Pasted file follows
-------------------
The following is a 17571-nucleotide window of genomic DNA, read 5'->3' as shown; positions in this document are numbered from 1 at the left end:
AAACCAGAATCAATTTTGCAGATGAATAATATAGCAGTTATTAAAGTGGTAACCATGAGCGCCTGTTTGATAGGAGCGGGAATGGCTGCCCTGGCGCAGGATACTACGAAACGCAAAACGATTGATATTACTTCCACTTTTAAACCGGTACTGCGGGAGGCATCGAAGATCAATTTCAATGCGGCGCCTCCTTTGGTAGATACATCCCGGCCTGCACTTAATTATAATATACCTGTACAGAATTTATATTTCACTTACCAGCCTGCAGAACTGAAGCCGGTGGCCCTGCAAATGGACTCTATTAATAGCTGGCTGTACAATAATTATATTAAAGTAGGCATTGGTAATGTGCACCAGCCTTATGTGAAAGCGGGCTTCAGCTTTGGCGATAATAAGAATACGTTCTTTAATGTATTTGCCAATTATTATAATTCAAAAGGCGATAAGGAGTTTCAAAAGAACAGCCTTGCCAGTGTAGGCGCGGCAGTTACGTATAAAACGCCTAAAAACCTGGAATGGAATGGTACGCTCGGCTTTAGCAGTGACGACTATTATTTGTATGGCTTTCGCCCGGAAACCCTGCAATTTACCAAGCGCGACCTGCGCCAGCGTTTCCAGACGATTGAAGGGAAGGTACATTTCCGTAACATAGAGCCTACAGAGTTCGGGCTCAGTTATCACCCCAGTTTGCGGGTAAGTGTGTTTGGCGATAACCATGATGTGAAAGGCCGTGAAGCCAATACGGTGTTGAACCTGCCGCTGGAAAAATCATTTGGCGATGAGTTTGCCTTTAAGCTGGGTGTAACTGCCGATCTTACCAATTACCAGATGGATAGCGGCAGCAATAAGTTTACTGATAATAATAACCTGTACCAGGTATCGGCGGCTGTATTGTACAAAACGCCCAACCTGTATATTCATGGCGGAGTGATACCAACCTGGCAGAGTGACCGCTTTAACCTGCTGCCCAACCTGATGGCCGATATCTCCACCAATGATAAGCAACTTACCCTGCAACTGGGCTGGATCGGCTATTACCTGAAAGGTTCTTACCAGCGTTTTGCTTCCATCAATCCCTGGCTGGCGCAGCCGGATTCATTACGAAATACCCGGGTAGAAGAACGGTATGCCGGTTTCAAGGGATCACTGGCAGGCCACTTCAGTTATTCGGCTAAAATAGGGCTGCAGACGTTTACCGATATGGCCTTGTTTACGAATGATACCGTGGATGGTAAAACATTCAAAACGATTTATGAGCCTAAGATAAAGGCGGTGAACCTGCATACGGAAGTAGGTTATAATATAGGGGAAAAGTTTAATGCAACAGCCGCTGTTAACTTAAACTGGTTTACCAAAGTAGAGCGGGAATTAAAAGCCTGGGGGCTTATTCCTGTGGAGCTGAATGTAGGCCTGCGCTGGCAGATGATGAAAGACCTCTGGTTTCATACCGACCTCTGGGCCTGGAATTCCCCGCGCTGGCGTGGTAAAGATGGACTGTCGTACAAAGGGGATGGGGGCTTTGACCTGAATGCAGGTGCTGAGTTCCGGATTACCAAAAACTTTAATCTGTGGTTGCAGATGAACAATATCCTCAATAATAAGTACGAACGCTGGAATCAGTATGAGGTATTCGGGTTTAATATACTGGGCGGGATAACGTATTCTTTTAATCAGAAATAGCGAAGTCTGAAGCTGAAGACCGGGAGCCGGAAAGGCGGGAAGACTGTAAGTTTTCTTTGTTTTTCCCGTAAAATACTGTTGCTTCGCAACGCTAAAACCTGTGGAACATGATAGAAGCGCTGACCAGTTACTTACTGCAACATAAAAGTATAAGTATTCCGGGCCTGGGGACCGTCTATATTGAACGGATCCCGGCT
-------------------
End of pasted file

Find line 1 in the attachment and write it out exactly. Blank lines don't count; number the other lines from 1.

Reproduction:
The following is a 17571-nucleotide window of genomic DNA, read 5'->3' as shown; positions in this document are numbered from 1 at the left end: